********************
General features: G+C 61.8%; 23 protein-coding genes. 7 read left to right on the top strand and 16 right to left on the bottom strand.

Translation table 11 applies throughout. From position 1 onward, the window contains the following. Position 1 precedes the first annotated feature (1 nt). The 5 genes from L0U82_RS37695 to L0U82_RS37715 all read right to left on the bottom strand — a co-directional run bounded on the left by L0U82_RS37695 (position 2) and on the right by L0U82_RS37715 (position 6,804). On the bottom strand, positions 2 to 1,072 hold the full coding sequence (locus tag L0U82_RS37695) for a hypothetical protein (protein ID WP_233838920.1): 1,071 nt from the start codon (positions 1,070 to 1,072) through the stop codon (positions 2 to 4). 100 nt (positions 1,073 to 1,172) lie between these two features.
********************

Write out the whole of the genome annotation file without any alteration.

General features: G+C 61.8%; 23 protein-coding genes. 7 read left to right on the top strand and 16 right to left on the bottom strand.

Translation table 11 applies throughout. From position 1 onward, the window contains the following. Position 1 precedes the first annotated feature (1 nt). The 5 genes from L0U82_RS37695 to L0U82_RS37715 all read right to left on the bottom strand — a co-directional run bounded on the left by L0U82_RS37695 (position 2) and on the right by L0U82_RS37715 (position 6,804). On the bottom strand, positions 2 to 1,072 hold the full coding sequence (locus tag L0U82_RS37695) for a hypothetical protein (protein ID WP_233838920.1): 1,071 nt from the start codon (positions 1,070 to 1,072) through the stop codon (positions 2 to 4). 100 nt (positions 1,073 to 1,172) lie between these two features.